Termitomyces

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Termitomyces
Termitomyces reticulatus 37340.jpg
Termitomyces reticulatus
Scientific classification
Kingdom: Fungi
Division: Basidiomycota
Class: Basidiomycetes
Order: Agaricales
Family: Lyophyllaceae
Genus: Termitomyces
R.Heim
Type species
Termitomyces striatus
(Beeli) R.Heim
Synonyms[1]

1945 Podabrella Singer
1945 Rajapa Singer
1981 Sinotermitomyces M.Zang

Termitomyces is a genus of basidiomycete fungi belonging to the family Lyophyllaceae. There are about 30 species in the genus.[2] They are the food source for a subfamily of termites, the Macrotermitinae, who enjoy an obligate symbiosis with the genus similar to that between Atta ants and Attamyces mushrooms. Despite this relationship, spore transfer is still accomplished mainly by shedding from mushrooms, which protrude from the termite mounds.[3]

Characteristics[edit]

These mushrooms are edible for most people, and the larger species are a popular wild food where they occur. They include the largest mushroom in the world, Termitomyces titanicus of West Africa and Zambia, whose cap reaches 1 metre (3 ft) in diameter. These fungi grow on 'combs' which are formed from the termites' excreta, dominated by tough woody fragments. Termitomyces was circumscribed by Roger Heim in 1942.[4]

From 1955 to 1969 Arthur French [5] worked in Uganda (as a hobby) on the subject of fungi and termites. Some scientific literature existed, but it dealt inadequately with the relationship between mushrooms and termites, while the most edible varieties were 'termite mushrooms'. French conducted some investigations with the help of the elderly Baganda women who gathered them, and published the results. For a year or two he was a world expert on termite mushrooms.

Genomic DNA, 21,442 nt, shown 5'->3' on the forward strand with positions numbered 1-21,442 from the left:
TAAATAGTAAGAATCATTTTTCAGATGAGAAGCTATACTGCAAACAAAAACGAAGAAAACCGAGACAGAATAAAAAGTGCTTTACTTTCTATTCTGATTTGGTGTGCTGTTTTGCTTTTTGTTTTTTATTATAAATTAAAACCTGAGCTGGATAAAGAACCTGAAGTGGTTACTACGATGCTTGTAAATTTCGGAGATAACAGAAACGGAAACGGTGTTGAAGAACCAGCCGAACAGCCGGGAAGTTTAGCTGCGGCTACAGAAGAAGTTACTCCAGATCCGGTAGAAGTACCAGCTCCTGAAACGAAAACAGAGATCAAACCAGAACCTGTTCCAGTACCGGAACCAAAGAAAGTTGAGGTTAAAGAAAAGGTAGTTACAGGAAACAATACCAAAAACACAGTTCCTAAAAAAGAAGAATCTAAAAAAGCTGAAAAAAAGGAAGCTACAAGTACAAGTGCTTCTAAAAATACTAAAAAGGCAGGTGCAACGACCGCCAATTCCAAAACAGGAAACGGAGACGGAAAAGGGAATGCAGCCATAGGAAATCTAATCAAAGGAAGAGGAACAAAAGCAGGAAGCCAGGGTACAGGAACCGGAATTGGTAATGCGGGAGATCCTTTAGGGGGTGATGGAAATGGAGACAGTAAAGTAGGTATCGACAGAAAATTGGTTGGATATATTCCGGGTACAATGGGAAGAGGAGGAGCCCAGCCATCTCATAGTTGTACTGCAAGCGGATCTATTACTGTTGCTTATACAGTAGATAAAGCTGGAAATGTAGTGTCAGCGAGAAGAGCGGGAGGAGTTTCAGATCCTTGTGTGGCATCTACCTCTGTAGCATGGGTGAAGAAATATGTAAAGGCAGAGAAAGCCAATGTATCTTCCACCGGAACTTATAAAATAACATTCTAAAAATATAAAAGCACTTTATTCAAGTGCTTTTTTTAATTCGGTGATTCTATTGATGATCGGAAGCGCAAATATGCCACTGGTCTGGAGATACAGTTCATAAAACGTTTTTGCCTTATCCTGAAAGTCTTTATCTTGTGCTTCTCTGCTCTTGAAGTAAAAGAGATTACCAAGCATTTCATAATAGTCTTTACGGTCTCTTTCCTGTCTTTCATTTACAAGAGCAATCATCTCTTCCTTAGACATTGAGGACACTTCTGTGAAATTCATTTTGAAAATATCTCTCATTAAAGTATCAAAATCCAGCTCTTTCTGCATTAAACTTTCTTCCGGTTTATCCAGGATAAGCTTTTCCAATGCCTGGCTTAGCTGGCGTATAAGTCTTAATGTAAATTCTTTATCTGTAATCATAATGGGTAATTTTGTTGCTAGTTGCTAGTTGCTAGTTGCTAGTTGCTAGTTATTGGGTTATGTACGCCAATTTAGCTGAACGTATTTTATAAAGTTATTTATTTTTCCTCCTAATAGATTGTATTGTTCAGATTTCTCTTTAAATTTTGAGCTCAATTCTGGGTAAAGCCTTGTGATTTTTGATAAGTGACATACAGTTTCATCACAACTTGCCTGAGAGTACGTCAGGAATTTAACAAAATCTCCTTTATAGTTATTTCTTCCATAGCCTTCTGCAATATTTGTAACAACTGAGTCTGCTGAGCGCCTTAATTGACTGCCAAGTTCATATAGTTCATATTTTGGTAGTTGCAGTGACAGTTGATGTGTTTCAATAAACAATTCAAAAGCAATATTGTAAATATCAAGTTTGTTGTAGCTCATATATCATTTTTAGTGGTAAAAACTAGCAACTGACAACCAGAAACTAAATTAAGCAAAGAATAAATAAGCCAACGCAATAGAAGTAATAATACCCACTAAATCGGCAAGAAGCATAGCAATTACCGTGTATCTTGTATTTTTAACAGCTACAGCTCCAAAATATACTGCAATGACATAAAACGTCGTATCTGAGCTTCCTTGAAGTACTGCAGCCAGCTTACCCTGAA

Species[edit]

Other termite-associating fungi that may be confused with Termitomyces[edit]

  • Inedible fruiting bodies of the genus Podaxis, which may also grow from termitaria. Podaxis species can be easily distinguished from those of Termitomyces in that Podaxis fruiting bodies resemble a "stalked puffball," or an unopened shaggy mane, while those of Termitomyces resemble a stereotypical mushroom or toadstool.
  • In China, fruiting bodies of the unrelated, but edible Macrolepiota albuminosa may also grow from termitaria. M. albuminosa was once placed within this genus as "Termitomyces albuminosa".

References[edit]

  1. ^ "Termitomyces R. Heim 1942". MycoBank. International Mycological Association. Retrieved 2010-12-23. 
  2. ^ Kirk PM, Cannon PF, Minter DW, Stalpers JA. (2008). Dictionary of the Fungi (10th ed.). Wallingford, UK: CABI. p. 682. ISBN 0-85199-826-7. 
  3. ^ Mueller, U. G.; Gerardo, N. M.; Aanen, D. K.; Six, D. L.; Schultz, T. R. (2005). "The Evolution of Agriculture in Insects". Annual Review of Ecology, Evolution, and Systematics 36: 563. doi:10.1146/annurev.ecolsys.36.102003.152626.  edit
  4. ^ Heim R. (1942). "Nouvelles études descriptives sur les agarics termitophiles d'Afrique tropicale". Archives du Muséum National d'Histoire Naturelle (in French) 18 (6): 107–66. 
  5. ^ French A. (1993). "The Mushroom-Growing Termites of Uganda". Petits Propos Culinaires (44): 35–41. 

See Tobias Frøslev's Termitomyces page [1] And an academic review of the relationship in Patterns of interaction specificity of fungus-growing termites and Termitomyces symbionts in South Africa Aanenet DK al BMC Evol Biol. 2007; 7: 115. [2]

External links[edit]